- The downstream O2 sensor readings, on the other hand, are compared to the upstream O2 sensor readings. When the measurements are close enough, the car computer will create a catalytic converter diagnostic trouble code, indicating that it is not functioning properly and preventing harmful particles from entering the air.
What Are The Signs And Symptoms Of P0137?
The failure of most automotive system components sends some warning indicators to the driver before they entirely halt, and bank 1 sensor 2 is no exception.
The P0137 error code has the following symptoms:
- Emissions are poor
- The fuel economy is poor
- The Check Engine Light is on
- Engine performance has been reduced
- Failsafe Mode
- Rough Idling
- Low Voltage
- Engine Stuttering
What Causes A P0137 Code
P0137 is a generic fault code, which means it can appear on a wide range of vehicles. The interpretation of this code, however, may differ from one brand to the next. For example, P0137 on a Toyota signifies “Oxygen Sensor Circuit Low Voltage Bank 1, Sensor 2,” whereas P0137 on a Chevy means “Heated Oxygen Sensor (HO2S) Circuit Low Voltage Bank 1, Sensor 2.”
Because translations change, the likely causes may also differ depending on your vehicle’s make and model. The most prevalent reasons for an O2 Sensor Circuit Low Voltage (Bank 1, Sensor 2) problem, often known as code P0137, are as follows:
- Malfunctioning ECM sensor heating
- Bank failure 1 oxygen sensor 2 heater
- A lack of grounding
- The control circuit has been shortened
- A fuse has blown
- A split in the wire connecting ECM and H02S2
- At the back sensor of the catalytic converter, there could be an escape leak
- The catalyst may become clogged
- There is a problem with the motor
- The fuel pressure is either too high or too low
P0137 Code Solutions
Check the following components to fix the DTC code P0137:
- Replace the sensor that has failed.
- If an exhaust leak is identified, it must be fixed as soon as possible.
- Check the catalyst for clogs and clean them if necessary (to learn more, check out our guide on what does the catalytic converter do). If the failure persists, fix things.
- Repair any open or high resistances in the O2 signal circuit.
Is Code P0137 A Serious Threat?
P0137 isn’t a serious problem that will leave you stranded on the road. That isn’t to say you shouldn’t try to remedy it. It’s a minor concern if a check engine light or service engine light illuminates for a short period of time and then disappears. If the check light comes on while the engine is running due to an error code, it signifies there is a problem that has to be fixed.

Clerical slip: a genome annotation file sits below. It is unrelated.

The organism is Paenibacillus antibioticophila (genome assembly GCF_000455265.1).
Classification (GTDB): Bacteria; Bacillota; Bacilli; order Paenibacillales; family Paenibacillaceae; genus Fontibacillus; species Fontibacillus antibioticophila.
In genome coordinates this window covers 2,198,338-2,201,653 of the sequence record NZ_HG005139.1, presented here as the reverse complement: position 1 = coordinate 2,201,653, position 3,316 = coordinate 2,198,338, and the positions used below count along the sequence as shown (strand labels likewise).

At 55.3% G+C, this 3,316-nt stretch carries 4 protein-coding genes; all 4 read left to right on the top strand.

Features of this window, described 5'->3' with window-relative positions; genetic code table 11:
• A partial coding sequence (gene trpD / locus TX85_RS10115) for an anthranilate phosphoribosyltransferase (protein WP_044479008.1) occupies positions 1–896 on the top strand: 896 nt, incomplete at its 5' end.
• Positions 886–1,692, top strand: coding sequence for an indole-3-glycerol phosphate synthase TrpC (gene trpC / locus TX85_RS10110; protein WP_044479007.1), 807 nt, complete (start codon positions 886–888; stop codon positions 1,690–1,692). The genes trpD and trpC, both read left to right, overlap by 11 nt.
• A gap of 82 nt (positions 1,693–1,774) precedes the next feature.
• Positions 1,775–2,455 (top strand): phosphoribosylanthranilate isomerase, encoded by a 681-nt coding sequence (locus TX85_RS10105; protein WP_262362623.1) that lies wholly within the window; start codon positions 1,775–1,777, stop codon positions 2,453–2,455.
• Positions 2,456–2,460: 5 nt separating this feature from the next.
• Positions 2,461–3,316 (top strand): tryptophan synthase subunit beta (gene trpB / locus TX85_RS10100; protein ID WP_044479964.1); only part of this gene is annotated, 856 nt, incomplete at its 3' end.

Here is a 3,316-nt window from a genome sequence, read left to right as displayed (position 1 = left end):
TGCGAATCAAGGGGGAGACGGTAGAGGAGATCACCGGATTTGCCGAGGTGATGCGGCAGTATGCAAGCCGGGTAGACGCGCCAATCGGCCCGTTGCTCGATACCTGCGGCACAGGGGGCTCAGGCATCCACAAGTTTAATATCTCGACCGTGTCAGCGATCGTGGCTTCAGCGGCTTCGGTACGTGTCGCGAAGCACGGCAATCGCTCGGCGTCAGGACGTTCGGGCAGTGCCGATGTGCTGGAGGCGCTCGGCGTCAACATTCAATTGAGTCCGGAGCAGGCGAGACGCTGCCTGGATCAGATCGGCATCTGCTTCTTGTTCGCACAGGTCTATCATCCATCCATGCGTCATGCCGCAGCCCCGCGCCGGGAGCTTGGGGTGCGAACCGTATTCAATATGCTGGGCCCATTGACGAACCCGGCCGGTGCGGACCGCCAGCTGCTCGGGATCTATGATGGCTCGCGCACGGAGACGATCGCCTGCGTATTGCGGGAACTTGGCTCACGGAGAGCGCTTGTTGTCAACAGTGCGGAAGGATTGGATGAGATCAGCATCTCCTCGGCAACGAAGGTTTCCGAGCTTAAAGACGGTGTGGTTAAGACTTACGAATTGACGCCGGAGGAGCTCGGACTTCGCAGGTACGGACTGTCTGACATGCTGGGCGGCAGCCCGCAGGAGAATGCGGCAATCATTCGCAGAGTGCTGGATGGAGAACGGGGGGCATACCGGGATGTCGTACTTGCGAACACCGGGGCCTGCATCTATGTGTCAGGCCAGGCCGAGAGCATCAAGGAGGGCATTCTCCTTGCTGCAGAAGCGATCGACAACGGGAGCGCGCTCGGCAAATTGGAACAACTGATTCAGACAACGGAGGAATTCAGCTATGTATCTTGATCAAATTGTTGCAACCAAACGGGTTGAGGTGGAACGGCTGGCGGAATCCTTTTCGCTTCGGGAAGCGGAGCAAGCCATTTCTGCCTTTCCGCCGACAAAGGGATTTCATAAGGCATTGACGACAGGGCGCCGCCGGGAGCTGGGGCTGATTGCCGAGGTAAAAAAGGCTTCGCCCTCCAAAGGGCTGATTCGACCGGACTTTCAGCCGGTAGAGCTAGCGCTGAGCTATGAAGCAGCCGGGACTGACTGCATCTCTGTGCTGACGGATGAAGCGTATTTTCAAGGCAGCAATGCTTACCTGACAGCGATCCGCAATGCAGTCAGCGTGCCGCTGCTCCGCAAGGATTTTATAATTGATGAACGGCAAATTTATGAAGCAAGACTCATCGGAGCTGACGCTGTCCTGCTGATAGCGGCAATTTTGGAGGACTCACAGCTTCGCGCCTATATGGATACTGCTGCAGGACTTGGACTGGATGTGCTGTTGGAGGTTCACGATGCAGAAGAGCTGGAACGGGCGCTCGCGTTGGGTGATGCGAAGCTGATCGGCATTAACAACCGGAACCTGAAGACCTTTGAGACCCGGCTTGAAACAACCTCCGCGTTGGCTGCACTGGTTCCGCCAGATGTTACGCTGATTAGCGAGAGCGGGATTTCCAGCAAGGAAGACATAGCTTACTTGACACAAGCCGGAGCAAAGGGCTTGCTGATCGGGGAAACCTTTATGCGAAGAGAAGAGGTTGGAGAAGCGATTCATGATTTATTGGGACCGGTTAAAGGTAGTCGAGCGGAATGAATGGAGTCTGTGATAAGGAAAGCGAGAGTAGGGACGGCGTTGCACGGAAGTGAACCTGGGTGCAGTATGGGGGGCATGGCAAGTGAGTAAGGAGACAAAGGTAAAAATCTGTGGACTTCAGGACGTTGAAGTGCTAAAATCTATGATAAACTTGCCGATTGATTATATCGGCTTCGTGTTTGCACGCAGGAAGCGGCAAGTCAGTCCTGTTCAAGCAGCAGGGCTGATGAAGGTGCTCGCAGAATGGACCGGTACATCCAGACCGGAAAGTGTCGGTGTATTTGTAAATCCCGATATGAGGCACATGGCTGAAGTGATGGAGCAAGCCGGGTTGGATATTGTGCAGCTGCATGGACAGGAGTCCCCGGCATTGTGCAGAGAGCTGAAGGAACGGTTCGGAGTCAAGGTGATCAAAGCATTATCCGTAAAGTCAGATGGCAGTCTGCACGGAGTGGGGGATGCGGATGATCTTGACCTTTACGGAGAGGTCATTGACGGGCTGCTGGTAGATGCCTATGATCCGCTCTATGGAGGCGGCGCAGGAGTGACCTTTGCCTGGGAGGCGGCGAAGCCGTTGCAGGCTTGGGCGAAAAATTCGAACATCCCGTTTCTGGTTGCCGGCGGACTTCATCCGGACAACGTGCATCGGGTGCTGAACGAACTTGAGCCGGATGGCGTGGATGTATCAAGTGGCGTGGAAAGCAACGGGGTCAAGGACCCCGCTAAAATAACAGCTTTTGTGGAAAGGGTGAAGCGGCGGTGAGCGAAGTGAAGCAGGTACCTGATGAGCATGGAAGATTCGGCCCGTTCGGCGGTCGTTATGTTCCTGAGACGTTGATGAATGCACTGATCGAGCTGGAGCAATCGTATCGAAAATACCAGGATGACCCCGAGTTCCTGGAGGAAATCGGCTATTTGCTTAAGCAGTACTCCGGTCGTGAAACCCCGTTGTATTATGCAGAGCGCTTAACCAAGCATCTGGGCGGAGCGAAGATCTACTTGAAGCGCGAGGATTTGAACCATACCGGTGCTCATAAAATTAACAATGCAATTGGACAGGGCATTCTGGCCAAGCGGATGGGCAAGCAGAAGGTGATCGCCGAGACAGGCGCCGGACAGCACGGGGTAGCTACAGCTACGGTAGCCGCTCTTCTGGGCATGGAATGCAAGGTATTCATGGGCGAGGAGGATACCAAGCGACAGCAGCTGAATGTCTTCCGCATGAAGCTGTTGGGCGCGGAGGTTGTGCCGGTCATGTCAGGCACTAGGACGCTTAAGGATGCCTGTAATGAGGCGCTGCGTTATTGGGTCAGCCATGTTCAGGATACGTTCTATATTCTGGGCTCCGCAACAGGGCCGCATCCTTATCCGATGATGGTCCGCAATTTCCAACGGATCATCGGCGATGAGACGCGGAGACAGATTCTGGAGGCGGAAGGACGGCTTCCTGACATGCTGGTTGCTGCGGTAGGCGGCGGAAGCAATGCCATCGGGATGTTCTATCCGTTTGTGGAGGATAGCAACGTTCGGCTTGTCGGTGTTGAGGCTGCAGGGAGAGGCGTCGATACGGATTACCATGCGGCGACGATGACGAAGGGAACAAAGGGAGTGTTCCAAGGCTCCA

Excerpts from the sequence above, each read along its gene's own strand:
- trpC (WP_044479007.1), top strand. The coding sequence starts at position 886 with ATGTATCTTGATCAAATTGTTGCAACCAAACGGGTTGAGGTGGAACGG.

If you ignore the error code for a long time, it will result in system problems such as high fuel consumption and poor emissions. It may cause the car to enter failsafe mode, resulting in engine stuttering, rough idling, and poor engine power.
Common Diagnostic Errors With Code P0137
Examine the sensor wiring before replacing the 02 sensors. The most typical cause of P0137 is bank 1 sensor 2 wiring, not the sensor itself. The fault code hasn’t been reset. Prior to repairing, always try to reset the fault code. The code may be wiped out after resetting the code with the OBD2 scanner.
Following the measures mentioned below will help you avoid misdiagnoses:
- Make sure the exhaust leaks are addressed before the sensor to avoid excess oxygen entering the exhaust stream and causing low voltage readings.
- Oil or coolant contaminants that could foul the oxygen sensor should be thoroughly inspected.
- To minimize unreliable sensor readings, the broken harness should be correctly rebuilt.
- If the oxygen sensor has been removed, inspect for damage from a damaged catalyst, and replace the catalyst if it has fallen apart (to learn more, check out our guide on what’s in catalytic converters and what are catalytic converters, as well as what is a catalytic converter made of).
- To prevent extra oxygen from entering the exhaust stream and creating low voltage readings, seal any exhaust leaks before the sensor.
- Check for contaminants in the O2 sensor, such as oil or coolant, that could cause it to fail.
- To avoid unpredictable sensor readings, repair any harness that is damaged appropriately.
Examine the removed O2 sensor for damage caused by a faulty catalyst, and replace it if necessary.
Is Driving With A Defective Oxygen Sensor Safe?
Yes, if your engine starts and you have little difficulty driving, you can drive with a faulty oxygen sensor. However, don’t leave it alone for more than a few days because it could cause safety issues and cause other parts of your vehicle to malfunction.